Ontario’s extended coverage has not taken off warns survey

Published: August 28, 2017

Updated: July 24, 2018

Author: Luke Jones



Extended coverage in Ontario is a dead end. Designed to give consumers added choice in their coverage through lost income, liability, and medical protection. However, only one in 10 Ontarian drivers have bought extended coverage, according to research from Kitchener.

The results add fuel to calls for the liberal government to overhaul the auto insurance market in Ontario. Kathleen Wynne’s government is already under pressure to reform insurance after the David Marshall report.

Marshall became the advisor or auto insurance and pensions in February 2016. Providing advice and recommendations to governing and regulatory bodies in an effort to reduce auto insurance costs in Ontario, while the role also involves him overseeing the roll out of the Ontario Retirement Pension Plan (ORPP). He worked as a direct advisor to Ontario finance minister Charles Sousa.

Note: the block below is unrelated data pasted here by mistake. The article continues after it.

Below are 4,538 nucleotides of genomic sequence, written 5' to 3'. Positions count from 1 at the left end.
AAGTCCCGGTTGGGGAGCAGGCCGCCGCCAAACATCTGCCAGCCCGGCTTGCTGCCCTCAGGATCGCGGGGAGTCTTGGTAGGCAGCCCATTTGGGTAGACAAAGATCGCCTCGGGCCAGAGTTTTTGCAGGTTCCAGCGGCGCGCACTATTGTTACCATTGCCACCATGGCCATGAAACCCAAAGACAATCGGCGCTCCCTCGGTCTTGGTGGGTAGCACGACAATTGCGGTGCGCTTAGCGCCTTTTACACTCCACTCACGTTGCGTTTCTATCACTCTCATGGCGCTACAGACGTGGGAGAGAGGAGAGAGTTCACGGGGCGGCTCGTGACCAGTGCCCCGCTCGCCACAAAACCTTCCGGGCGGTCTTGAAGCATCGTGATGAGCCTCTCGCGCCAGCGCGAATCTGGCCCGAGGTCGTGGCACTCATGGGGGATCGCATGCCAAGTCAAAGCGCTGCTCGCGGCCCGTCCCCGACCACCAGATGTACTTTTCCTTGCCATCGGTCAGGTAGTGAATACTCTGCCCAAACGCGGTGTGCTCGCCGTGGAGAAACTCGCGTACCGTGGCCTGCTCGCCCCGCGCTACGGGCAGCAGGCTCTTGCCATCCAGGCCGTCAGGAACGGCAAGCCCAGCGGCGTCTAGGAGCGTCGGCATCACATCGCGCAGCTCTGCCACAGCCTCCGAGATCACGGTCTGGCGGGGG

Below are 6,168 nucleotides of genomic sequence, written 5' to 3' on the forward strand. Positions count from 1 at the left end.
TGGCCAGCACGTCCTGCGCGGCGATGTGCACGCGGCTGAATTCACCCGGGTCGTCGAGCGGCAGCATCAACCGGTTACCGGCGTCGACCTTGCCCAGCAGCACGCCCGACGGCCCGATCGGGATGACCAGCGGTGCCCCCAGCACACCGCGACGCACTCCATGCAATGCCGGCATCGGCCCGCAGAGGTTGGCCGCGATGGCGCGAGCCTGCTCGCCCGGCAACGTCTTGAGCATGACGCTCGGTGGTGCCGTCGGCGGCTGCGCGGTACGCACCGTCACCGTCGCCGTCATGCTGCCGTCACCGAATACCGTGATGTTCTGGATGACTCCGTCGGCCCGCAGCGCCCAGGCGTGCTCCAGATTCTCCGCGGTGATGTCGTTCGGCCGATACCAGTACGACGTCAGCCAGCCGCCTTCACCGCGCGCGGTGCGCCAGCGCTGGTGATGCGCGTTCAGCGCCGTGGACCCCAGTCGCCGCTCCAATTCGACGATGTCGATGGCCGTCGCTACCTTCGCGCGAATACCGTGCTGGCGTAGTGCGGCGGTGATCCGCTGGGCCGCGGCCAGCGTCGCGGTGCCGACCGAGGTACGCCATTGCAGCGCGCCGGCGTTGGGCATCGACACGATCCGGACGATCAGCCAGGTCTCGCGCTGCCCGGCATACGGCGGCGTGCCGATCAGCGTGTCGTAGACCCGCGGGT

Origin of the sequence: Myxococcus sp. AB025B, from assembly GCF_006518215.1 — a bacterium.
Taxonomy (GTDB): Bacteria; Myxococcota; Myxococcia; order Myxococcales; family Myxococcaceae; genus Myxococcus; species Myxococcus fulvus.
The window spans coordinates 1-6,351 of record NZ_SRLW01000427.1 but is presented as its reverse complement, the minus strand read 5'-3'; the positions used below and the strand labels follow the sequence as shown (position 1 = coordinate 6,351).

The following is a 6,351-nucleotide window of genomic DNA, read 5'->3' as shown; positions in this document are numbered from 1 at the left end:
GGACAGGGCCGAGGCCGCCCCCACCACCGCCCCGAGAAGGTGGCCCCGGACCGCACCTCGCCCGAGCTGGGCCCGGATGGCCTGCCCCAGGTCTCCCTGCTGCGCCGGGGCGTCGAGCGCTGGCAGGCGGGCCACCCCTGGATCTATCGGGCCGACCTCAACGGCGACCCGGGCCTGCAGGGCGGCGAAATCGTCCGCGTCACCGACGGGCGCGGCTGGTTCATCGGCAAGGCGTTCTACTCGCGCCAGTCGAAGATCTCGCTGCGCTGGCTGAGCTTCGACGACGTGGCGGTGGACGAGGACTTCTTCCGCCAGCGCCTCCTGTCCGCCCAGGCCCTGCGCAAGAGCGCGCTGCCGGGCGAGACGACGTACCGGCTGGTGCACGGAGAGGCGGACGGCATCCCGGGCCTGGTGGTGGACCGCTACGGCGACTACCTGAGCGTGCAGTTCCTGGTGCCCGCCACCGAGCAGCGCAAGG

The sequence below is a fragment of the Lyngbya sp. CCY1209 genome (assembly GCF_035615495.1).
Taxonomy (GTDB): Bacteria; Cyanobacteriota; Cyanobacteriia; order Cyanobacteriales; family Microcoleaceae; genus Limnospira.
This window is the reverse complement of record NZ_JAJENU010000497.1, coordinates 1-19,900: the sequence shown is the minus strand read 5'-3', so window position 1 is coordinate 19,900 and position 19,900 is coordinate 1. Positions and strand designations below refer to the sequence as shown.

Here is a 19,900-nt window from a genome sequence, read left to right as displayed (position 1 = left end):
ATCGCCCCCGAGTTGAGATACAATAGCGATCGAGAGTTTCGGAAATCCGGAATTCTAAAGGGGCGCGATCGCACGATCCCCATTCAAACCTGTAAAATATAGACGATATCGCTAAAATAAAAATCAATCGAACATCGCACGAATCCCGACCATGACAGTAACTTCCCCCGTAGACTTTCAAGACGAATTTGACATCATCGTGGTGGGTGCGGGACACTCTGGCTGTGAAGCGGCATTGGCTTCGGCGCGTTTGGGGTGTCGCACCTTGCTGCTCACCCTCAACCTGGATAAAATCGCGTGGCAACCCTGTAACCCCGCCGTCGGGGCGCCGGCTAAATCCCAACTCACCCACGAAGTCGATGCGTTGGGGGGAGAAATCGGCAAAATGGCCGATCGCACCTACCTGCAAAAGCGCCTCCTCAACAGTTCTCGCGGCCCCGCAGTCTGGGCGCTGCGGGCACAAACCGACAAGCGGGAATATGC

The research out of Kitchener shows that the insurance extended coverage reform introduced in 2010 and updated in 2016 has been unsuccessful. Extended coverage was supposed to bring rates down as drivers could opt for basic coverage or pay more for added benefits. Metroline Research Group surveyed 800 drivers under commission from Deutschmann and found that once reduced basic insurance was introduced:

•Only seven per cent of the population purchased extended liability coverage.

•Six per cent purchased extra medical coverage.

•Two per cent purchased extra income benefits.

Rob Deutschmann says consumers have not embraced extended coverage, but they should:

"The cost for optional coverage is not that expensive for the benefit it can provide you," he said.

"I think the brokers need to do a better job advising. The government also needs to do a better job of advertising," he added.